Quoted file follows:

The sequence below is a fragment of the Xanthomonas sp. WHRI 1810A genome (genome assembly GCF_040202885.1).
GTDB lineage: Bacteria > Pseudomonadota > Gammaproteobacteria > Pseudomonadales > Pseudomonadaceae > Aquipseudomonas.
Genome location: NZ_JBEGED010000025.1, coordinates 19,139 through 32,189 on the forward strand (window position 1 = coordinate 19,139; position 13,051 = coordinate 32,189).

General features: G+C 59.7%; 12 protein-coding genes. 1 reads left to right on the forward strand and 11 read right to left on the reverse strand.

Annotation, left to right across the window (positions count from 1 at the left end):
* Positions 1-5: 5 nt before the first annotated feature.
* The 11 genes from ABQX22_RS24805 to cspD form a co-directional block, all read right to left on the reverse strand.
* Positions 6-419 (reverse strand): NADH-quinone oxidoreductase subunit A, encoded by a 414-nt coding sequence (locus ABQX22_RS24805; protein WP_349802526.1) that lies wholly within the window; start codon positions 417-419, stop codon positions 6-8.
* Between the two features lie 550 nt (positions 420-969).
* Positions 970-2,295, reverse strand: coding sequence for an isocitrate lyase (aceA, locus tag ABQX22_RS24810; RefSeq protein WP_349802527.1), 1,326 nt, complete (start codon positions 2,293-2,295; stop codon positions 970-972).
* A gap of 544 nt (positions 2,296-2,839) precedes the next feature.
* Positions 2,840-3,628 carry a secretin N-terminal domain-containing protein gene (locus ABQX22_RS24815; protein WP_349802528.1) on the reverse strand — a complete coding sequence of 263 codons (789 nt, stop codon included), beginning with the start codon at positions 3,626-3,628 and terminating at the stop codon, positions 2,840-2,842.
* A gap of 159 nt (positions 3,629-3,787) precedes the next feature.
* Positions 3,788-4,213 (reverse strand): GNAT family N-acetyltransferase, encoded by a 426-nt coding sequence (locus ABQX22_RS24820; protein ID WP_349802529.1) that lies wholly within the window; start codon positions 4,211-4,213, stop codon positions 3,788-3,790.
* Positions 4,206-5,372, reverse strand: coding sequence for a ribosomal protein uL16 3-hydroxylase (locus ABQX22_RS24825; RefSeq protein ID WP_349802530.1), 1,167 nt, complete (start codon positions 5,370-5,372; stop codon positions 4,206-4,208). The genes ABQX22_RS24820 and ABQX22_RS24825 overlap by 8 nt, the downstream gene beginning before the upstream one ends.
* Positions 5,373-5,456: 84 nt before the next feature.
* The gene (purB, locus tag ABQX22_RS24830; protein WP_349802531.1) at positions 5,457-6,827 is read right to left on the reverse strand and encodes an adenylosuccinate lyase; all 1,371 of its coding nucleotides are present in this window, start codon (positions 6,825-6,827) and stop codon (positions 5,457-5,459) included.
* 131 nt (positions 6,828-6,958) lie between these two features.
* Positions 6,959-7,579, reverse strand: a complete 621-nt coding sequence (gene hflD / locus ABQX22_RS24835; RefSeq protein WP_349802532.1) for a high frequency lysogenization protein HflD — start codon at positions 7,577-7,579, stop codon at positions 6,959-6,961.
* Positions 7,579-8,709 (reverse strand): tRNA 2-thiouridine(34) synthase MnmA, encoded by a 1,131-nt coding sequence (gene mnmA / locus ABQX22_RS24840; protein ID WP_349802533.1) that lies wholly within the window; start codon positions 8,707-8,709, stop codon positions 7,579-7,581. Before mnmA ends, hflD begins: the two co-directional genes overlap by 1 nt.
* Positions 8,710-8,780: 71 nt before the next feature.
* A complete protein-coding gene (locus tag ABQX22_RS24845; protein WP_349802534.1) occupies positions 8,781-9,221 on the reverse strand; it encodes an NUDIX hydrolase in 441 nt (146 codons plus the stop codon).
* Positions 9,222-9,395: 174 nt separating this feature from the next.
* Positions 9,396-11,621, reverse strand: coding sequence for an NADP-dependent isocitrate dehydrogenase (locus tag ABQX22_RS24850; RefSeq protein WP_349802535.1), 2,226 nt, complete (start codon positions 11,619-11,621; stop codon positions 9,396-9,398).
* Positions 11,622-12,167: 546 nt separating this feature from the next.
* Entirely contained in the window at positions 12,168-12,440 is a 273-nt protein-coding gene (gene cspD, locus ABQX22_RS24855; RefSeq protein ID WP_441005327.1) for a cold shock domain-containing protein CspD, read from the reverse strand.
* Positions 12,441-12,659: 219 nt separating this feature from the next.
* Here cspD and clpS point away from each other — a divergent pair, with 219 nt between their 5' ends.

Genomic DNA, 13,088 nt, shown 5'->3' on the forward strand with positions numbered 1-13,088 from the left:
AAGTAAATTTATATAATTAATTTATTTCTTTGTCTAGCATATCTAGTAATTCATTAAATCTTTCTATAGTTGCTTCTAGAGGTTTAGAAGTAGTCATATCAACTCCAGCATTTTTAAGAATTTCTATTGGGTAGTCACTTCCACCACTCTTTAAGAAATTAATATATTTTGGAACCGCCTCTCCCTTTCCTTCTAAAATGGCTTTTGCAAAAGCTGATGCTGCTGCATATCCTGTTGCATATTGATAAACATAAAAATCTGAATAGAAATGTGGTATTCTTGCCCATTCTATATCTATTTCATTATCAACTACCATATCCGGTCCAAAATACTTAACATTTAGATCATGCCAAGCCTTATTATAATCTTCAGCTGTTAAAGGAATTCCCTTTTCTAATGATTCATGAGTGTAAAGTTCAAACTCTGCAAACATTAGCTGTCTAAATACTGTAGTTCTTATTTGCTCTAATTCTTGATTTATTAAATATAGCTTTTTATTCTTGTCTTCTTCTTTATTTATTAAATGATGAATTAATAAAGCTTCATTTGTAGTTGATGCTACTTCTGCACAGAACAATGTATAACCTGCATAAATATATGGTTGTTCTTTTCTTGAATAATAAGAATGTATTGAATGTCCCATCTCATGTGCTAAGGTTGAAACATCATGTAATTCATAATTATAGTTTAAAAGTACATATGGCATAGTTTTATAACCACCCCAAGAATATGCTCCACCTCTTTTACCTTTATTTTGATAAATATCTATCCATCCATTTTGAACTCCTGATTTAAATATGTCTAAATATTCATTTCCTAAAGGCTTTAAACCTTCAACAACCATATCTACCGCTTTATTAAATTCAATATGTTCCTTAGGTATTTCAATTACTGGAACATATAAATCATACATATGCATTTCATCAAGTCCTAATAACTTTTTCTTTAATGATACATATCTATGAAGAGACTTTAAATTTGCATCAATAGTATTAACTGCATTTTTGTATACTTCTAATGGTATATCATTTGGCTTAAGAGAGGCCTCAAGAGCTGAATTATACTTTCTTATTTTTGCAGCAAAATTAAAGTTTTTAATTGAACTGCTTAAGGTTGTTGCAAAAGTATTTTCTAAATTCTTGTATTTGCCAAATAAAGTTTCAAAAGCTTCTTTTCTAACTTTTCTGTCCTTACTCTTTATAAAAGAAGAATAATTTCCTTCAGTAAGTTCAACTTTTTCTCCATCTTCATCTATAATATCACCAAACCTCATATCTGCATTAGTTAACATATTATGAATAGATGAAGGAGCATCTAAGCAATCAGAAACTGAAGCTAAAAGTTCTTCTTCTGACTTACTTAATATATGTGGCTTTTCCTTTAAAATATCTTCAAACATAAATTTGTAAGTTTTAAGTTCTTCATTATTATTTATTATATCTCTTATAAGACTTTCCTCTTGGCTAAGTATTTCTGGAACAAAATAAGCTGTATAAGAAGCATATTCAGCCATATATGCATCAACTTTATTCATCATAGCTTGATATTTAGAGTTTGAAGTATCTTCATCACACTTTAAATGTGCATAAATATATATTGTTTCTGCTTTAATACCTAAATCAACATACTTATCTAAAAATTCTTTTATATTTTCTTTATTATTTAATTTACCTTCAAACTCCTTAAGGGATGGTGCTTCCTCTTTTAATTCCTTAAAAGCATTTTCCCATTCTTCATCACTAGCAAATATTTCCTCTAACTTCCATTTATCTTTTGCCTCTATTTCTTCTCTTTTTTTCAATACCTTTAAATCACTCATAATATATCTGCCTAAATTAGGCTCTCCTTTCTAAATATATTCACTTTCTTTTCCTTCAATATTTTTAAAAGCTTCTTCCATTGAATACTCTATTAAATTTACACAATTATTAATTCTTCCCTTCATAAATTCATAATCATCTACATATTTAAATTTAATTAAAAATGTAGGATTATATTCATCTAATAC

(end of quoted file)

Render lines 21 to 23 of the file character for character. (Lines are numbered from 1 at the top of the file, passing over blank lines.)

* Positions 8,710-8,780: 71 nt before the next feature.
* A complete protein-coding gene (locus tag ABQX22_RS24845; protein WP_349802534.1) occupies positions 8,781-9,221 on the reverse strand; it encodes an NUDIX hydrolase in 441 nt (146 codons plus the stop codon).
* Positions 9,222-9,395: 174 nt separating this feature from the next.